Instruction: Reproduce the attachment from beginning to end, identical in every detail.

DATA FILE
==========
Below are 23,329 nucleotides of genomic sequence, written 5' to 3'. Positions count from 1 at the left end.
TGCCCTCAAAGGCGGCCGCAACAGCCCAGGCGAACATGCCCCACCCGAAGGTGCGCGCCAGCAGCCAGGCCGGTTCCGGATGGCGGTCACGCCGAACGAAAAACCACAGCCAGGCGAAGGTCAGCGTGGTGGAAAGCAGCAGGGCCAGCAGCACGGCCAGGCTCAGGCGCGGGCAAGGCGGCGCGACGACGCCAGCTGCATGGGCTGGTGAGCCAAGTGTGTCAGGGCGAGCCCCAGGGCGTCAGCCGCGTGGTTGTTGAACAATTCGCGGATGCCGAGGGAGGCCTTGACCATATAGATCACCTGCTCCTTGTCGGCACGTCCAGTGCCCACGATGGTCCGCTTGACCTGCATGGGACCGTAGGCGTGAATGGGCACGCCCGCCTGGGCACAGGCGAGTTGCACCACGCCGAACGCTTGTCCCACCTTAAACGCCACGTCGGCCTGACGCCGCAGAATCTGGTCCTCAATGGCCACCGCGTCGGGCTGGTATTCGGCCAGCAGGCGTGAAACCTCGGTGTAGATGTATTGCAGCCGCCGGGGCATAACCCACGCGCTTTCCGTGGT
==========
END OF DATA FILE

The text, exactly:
Below are 23,329 nucleotides of genomic sequence, written 5' to 3'. Positions count from 1 at the left end.
TGCCCTCAAAGGCGGCCGCAACAGCCCAGGCGAACATGCCCCACCCGAAGGTGCGCGCCAGCAGCCAGGCCGGTTCCGGATGGCGGTCACGCCGAACGAAAAACCACAGCCAGGCGAAGGTCAGCGTGGTGGAAAGCAGCAGGGCCAGCAGCACGGCCAGGCTCAGGCGCGGGCAAGGCGGCGCGACGACGCCAGCTGCATGGGCTGGTGAGCCAAGTGTGTCAGGGCGAGCCCCAGGGCGTCAGCCGCGTGGTTGTTGAACAATTCGCGGATGCCGAGGGAGGCCTTGACCATATAGATCACCTGCTCCTTGTCGGCACGTCCAGTGCCCACGATGGTCCGCTTGACCTGCATGGGACCGTAGGCGTGAATGGGCACGCCCGCCTGGGCACAGGCGAGTTGCACCACGCCGAACGCTTGTCCCACCTTAAACGCCACGTCGGCCTGACGCCGCAGAATCTGGTCCTCAATGGCCACCGCGTCGGGCTGGTATTCGGCCAGCAGGCGTGAAACCTCGGTGTAGATGTATTGCAGCCGCCGGGGCATAACCCACGCGCTTTCCGTGGT